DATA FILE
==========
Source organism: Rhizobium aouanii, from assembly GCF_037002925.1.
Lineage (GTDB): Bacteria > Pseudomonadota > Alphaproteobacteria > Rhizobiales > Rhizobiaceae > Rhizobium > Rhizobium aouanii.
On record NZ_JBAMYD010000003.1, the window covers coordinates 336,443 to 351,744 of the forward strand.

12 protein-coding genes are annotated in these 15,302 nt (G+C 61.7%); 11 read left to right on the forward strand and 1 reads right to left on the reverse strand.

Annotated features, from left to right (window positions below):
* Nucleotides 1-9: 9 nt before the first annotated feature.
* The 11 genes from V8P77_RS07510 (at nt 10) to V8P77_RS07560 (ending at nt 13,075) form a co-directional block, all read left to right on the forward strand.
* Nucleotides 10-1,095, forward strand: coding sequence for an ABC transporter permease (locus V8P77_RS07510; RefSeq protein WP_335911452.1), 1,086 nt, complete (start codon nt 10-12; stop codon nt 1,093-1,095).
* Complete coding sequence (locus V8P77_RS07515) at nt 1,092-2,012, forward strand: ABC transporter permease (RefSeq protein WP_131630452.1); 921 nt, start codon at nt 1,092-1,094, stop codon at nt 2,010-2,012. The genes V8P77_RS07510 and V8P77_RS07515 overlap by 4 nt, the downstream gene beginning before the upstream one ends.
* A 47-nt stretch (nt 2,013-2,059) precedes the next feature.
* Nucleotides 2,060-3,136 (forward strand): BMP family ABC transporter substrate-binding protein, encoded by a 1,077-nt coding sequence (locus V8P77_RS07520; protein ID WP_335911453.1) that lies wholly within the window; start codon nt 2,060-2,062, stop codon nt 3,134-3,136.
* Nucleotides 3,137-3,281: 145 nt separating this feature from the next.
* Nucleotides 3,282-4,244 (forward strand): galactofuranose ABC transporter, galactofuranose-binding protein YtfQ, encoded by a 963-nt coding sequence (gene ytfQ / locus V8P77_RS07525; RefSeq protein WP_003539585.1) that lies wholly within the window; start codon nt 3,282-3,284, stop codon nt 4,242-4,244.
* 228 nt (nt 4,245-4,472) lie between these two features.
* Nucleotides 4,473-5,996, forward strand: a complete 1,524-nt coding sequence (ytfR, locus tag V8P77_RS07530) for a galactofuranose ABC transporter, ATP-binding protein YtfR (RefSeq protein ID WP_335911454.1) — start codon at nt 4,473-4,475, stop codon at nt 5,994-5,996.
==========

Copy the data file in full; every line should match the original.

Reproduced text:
Source organism: Rhizobium aouanii, from assembly GCF_037002925.1.
Lineage (GTDB): Bacteria > Pseudomonadota > Alphaproteobacteria > Rhizobiales > Rhizobiaceae > Rhizobium > Rhizobium aouanii.
On record NZ_JBAMYD010000003.1, the window covers coordinates 336,443 to 351,744 of the forward strand.

12 protein-coding genes are annotated in these 15,302 nt (G+C 61.7%); 11 read left to right on the forward strand and 1 reads right to left on the reverse strand.

Annotated features, from left to right (window positions below):
* Nucleotides 1-9: 9 nt before the first annotated feature.
* The 11 genes from V8P77_RS07510 (at nt 10) to V8P77_RS07560 (ending at nt 13,075) form a co-directional block, all read left to right on the forward strand.
* Nucleotides 10-1,095, forward strand: coding sequence for an ABC transporter permease (locus V8P77_RS07510; RefSeq protein WP_335911452.1), 1,086 nt, complete (start codon nt 10-12; stop codon nt 1,093-1,095).
* Complete coding sequence (locus V8P77_RS07515) at nt 1,092-2,012, forward strand: ABC transporter permease (RefSeq protein WP_131630452.1); 921 nt, start codon at nt 1,092-1,094, stop codon at nt 2,010-2,012. The genes V8P77_RS07510 and V8P77_RS07515 overlap by 4 nt, the downstream gene beginning before the upstream one ends.
* A 47-nt stretch (nt 2,013-2,059) precedes the next feature.
* Nucleotides 2,060-3,136 (forward strand): BMP family ABC transporter substrate-binding protein, encoded by a 1,077-nt coding sequence (locus V8P77_RS07520; protein ID WP_335911453.1) that lies wholly within the window; start codon nt 2,060-2,062, stop codon nt 3,134-3,136.
* Nucleotides 3,137-3,281: 145 nt separating this feature from the next.
* Nucleotides 3,282-4,244 (forward strand): galactofuranose ABC transporter, galactofuranose-binding protein YtfQ, encoded by a 963-nt coding sequence (gene ytfQ / locus V8P77_RS07525; RefSeq protein WP_003539585.1) that lies wholly within the window; start codon nt 3,282-3,284, stop codon nt 4,242-4,244.
* 228 nt (nt 4,245-4,472) lie between these two features.
* Nucleotides 4,473-5,996, forward strand: a complete 1,524-nt coding sequence (ytfR, locus tag V8P77_RS07530) for a galactofuranose ABC transporter, ATP-binding protein YtfR (RefSeq protein ID WP_335911454.1) — start codon at nt 4,473-4,475, stop codon at nt 5,994-5,996.